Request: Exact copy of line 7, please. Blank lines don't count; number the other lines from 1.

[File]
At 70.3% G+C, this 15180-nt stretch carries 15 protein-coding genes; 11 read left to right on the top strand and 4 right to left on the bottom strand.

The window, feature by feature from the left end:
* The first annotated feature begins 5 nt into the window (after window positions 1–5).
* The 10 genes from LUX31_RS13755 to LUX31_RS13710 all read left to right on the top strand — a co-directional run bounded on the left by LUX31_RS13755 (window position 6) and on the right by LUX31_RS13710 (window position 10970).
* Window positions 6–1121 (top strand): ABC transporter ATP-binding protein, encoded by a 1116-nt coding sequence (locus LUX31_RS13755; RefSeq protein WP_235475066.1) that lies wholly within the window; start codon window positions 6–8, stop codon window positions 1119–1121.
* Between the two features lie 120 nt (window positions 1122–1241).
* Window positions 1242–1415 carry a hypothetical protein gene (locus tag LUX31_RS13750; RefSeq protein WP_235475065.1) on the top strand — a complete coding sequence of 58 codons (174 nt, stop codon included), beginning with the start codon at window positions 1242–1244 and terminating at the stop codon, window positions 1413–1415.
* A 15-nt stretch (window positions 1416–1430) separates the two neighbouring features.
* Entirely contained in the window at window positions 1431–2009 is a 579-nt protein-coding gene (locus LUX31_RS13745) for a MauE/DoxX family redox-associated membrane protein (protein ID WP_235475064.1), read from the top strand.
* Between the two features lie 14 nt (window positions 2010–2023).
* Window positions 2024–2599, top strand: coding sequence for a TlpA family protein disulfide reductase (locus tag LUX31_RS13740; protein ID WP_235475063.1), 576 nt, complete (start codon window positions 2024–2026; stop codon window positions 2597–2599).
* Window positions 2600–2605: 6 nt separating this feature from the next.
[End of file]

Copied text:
* Window positions 1242–1415 carry a hypothetical protein gene (locus tag LUX31_RS13750; RefSeq protein WP_235475065.1) on the top strand — a complete coding sequence of 58 codons (174 nt, stop codon included), beginning with the start codon at window positions 1242–1244 and terminating at the stop codon, window positions 1413–1415.